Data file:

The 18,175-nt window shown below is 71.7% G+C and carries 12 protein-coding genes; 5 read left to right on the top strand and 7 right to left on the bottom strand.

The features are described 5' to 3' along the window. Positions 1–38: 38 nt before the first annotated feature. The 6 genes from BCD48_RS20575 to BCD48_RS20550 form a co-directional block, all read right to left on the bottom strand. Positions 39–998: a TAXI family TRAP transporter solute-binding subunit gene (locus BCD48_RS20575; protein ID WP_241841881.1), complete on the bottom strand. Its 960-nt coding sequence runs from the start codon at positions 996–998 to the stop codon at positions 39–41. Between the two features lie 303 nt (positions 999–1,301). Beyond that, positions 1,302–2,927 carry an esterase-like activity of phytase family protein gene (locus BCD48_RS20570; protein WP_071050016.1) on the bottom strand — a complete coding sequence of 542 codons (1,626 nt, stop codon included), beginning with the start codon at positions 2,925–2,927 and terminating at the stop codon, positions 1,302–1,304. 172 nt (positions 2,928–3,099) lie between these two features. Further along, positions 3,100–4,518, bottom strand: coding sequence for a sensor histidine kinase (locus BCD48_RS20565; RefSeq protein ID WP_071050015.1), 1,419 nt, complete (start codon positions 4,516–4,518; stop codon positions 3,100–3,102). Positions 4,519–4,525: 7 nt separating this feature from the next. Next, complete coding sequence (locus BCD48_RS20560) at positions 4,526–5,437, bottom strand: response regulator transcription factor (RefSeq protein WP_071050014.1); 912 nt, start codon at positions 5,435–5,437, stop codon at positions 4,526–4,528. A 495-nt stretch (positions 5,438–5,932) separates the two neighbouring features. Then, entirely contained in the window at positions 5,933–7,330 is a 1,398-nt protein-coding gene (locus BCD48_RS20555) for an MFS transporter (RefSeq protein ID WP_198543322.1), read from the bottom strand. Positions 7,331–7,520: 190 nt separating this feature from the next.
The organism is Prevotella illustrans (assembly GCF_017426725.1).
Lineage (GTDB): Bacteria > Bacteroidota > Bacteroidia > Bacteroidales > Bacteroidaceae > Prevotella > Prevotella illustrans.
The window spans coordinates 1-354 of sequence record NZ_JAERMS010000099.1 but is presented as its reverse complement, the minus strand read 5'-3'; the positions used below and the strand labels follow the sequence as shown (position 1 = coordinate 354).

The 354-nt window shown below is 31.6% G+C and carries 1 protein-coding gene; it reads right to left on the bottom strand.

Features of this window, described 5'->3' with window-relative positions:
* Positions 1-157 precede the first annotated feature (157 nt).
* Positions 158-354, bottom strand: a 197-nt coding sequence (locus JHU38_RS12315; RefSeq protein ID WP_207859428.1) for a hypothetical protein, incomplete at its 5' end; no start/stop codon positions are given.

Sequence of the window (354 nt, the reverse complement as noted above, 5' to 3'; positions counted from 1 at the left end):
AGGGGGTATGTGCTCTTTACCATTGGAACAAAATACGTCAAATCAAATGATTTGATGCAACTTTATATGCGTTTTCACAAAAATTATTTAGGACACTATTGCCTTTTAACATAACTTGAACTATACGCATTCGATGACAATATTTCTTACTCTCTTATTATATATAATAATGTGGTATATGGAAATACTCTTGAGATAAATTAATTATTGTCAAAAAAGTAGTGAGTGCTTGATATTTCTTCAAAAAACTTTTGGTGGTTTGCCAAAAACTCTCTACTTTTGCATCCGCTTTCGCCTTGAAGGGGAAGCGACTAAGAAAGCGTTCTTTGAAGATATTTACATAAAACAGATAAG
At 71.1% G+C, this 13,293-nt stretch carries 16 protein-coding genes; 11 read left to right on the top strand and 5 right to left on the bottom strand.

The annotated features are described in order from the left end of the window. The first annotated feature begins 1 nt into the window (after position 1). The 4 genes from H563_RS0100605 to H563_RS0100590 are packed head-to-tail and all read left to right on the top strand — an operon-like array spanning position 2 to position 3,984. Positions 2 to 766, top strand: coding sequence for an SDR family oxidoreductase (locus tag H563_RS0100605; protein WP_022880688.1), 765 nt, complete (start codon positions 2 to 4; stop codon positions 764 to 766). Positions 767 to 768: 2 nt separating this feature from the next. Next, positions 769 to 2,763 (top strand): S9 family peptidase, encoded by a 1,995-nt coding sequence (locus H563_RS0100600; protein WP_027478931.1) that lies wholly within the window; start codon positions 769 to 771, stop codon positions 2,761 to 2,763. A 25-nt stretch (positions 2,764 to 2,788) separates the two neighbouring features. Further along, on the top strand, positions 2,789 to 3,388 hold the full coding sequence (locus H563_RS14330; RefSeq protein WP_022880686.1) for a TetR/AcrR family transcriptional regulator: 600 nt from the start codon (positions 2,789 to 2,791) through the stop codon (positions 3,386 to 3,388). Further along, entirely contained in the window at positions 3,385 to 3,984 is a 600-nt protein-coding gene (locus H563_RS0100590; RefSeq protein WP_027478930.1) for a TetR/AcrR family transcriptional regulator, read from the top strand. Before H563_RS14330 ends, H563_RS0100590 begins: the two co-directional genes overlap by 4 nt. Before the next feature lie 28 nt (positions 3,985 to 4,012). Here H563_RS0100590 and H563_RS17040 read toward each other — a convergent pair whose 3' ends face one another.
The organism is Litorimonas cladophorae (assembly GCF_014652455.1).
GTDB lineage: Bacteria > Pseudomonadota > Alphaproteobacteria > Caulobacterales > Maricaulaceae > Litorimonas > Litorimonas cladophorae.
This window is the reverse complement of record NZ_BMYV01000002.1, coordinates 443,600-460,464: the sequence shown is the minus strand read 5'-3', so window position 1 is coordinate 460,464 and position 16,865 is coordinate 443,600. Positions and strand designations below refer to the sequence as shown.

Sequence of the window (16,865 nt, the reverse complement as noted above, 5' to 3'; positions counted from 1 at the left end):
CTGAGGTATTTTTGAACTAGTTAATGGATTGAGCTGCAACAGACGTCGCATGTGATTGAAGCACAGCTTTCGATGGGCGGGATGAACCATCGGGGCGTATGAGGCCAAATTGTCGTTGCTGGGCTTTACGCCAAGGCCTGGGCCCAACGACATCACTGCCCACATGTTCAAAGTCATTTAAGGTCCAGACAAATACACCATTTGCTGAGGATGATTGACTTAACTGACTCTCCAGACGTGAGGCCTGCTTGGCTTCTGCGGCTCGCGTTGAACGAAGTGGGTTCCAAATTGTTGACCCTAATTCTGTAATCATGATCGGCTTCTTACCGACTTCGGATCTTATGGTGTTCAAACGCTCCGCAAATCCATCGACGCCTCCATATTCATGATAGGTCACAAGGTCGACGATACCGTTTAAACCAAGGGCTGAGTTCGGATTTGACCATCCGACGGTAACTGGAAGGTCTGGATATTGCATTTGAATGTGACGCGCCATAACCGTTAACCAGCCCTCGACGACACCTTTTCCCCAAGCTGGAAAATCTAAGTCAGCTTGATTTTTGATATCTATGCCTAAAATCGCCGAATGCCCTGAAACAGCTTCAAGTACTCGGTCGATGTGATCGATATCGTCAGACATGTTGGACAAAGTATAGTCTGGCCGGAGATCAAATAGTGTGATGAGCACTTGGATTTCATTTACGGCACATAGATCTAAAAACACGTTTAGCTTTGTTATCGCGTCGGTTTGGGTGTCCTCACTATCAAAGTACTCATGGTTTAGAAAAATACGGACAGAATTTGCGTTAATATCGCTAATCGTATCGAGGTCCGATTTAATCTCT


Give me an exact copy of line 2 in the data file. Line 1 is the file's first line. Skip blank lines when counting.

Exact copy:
The features are described 5' to 3' along the window. Positions 1–38: 38 nt before the first annotated feature. The 6 genes from BCD48_RS20575 to BCD48_RS20550 form a co-directional block, all read right to left on the bottom strand. Positions 39–998: a TAXI family TRAP transporter solute-binding subunit gene (locus BCD48_RS20575; protein ID WP_241841881.1), complete on the bottom strand. Its 960-nt coding sequence runs from the start codon at positions 996–998 to the stop codon at positions 39–41. Between the two features lie 303 nt (positions 999–1,301). Beyond that, positions 1,302–2,927 carry an esterase-like activity of phytase family protein gene (locus BCD48_RS20570; protein WP_071050016.1) on the bottom strand — a complete coding sequence of 542 codons (1,626 nt, stop codon included), beginning with the start codon at positions 2,925–2,927 and terminating at the stop codon, positions 1,302–1,304. 172 nt (positions 2,928–3,099) lie between these two features. Further along, positions 3,100–4,518, bottom strand: coding sequence for a sensor histidine kinase (locus BCD48_RS20565; RefSeq protein ID WP_071050015.1), 1,419 nt, complete (start codon positions 4,516–4,518; stop codon positions 3,100–3,102). Positions 4,519–4,525: 7 nt separating this feature from the next. Next, complete coding sequence (locus BCD48_RS20560) at positions 4,526–5,437, bottom strand: response regulator transcription factor (RefSeq protein WP_071050014.1); 912 nt, start codon at positions 5,435–5,437, stop codon at positions 4,526–4,528. A 495-nt stretch (positions 5,438–5,932) separates the two neighbouring features. Then, entirely contained in the window at positions 5,933–7,330 is a 1,398-nt protein-coding gene (locus BCD48_RS20555) for an MFS transporter (RefSeq protein ID WP_198543322.1), read from the bottom strand. Positions 7,331–7,520: 190 nt separating this feature from the next.